Envelope Stuffing Scams

Promoters usually advertise that, for a “small” fee, they will tell you how to earn money stuffing envelopes at home. Later – when it’s too late – you find out that the promoter never had any employment to offer. Instead, for your fee, you’re likely to get a letter telling you to place the same “envelope-stuffing” ad in newspapers or magazines, or to send the ad to friends and relatives. The only way you’ll earn money is if people respond to your work-at-home ad.

Nowadays 99,99% of envelope-stuffing opportunities are scams. To tell you the truth this is an age-old scam that has existed long before the Internet era broke out. Since then it has evolved and taken on a new, online twist. Here’s what the U.S. Postal Inspection Service says about envelope-stuffing: “In practically all businesses, envelope stuffing has become a highly mechanized operation using sophisticated mass mailing techniques and equipment which eliminates any profit potential for an individual doing this type of work-at-home. The Inspection Service knows of no work-at-home promotion that ever produces income as alleged.” If this is not enough to calm down your interest in envelope-stuffing read on further.

Fraudsters claim that you will make several hundred dollars a week spending just two hours on this type of job. A company can buy a special envelope-processing machine for just several hundred bucks. This machine will work at least for two years and eliminate any necessity to outsource the drudgery. In case they do outsource it to humans they will never pay $1-$5 per envelope.

There are two main kinds of the scam. With the first one you are required to pay an up-front fee (usually $40). After your payment is process the scamsters inform you that the opportunity is basically about promoting their scheme via sending the same ad message you received to other people. These will be the only “envelopes” you stuff. If anyone signs under you the referrall commission will total $4-$5 (fraudsters will make $35). Moreover you’d be encouraged to spend money on advertising in various offline and online media. Only if the victim answers directly to your message shall you get the commission. Obviously it’s an illegal chain letter.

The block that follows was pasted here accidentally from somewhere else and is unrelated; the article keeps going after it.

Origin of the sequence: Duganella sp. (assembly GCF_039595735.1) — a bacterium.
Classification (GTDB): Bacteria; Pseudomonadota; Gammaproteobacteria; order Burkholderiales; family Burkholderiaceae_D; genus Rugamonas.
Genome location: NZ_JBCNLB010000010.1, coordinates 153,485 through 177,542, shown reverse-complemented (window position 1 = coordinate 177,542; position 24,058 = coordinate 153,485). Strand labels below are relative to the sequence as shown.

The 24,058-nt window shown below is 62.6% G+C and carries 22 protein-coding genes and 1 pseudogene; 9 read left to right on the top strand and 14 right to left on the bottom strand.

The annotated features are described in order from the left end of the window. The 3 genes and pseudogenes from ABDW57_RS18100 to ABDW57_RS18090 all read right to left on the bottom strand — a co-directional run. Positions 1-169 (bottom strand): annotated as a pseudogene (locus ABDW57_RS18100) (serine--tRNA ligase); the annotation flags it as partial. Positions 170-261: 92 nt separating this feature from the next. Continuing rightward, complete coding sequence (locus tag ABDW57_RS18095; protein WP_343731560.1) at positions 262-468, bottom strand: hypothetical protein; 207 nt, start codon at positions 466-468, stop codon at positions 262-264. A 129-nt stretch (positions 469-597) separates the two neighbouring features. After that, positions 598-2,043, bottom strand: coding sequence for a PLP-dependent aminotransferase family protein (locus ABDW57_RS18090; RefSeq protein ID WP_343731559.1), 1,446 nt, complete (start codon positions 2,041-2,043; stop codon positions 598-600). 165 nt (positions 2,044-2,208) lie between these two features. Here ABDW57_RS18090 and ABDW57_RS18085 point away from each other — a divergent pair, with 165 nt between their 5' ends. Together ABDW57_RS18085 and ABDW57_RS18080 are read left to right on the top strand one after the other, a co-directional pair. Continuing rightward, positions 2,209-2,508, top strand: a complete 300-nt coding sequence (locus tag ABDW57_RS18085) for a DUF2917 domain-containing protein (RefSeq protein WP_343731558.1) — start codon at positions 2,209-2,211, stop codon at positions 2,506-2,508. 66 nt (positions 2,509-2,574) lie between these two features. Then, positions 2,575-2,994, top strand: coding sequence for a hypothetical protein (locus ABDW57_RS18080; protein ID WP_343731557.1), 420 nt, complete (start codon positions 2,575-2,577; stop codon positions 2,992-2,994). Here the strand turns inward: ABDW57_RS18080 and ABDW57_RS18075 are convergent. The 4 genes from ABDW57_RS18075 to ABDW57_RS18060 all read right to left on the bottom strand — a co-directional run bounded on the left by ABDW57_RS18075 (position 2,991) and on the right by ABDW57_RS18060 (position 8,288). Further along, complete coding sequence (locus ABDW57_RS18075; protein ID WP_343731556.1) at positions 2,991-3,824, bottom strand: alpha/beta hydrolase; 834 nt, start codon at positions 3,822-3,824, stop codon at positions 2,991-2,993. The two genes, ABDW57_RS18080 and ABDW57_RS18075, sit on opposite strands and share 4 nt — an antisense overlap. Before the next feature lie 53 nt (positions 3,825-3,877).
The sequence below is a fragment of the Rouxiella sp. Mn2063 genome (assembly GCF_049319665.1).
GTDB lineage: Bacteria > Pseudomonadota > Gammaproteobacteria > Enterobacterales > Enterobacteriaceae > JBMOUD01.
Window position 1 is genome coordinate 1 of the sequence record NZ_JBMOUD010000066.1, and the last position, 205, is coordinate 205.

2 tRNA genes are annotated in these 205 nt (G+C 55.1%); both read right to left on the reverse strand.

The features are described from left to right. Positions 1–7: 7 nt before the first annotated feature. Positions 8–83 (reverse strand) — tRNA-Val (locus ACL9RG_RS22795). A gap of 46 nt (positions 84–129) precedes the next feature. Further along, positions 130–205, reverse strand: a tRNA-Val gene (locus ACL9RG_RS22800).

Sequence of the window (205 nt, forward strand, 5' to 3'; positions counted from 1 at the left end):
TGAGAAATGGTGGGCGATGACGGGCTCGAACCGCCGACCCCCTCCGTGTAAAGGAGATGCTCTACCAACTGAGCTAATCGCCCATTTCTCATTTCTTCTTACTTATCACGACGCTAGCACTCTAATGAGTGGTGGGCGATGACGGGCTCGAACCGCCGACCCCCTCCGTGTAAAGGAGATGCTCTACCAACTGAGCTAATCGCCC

The second model is similar to an “Assembly job” scam: you pay for materials and instructions, receive them, stuff envelopes and mail them back. The company sadly informs you that your work was of poor quality and… Well, that’s the end of the story. No mon and no fun either.

There are still ways to make money stuffing envelopes. Companies avoid sending out mass ads regarding open positions especially online because it can generate way too great response. Better wander around your local companies that should be engaged in extensive mailing – insurance companies, mortgage companies – and inquire whether they could use some help in stuffing envelopes on an independent contractor basis.

Not all Envelope Stuffing Positions are scams. Some are actually for real companies that will pay you to send out their advertising material.

Questions to Ask Before registering For Envelope Stuffing Positions

Legitimate work-at-home program sponsors should tell you – in writing – what’s involved in the program they are selling. Here are some questions you might ask a promoter:

What tasks will I have to perform? (Ask the program sponsor to list every step of the job.) Will I be paid a salary or will my pay be based on commission? Who will pay me? When will I get my first paycheck? What is the total cost of the work-at-home program, including supplies, equipment and membership fees? What will I get for my money? The answers to these questions may help you determine whether a work-at-home program is appropriate for your circumstances, and whether it is legitimate.

You also might want to check out the company with your local consumer protection agency, state Attorney General and the Better Business Bureau, not only where the company is located, but also where you live. These organizations can tell you whether they have received complaints about the work-at-home program that interests you. But be wary: the absence of complaints doesn’t necessarily mean the company is legitimate. Unscrupulous companies may settle complaints, change their names or move to avoid detection.

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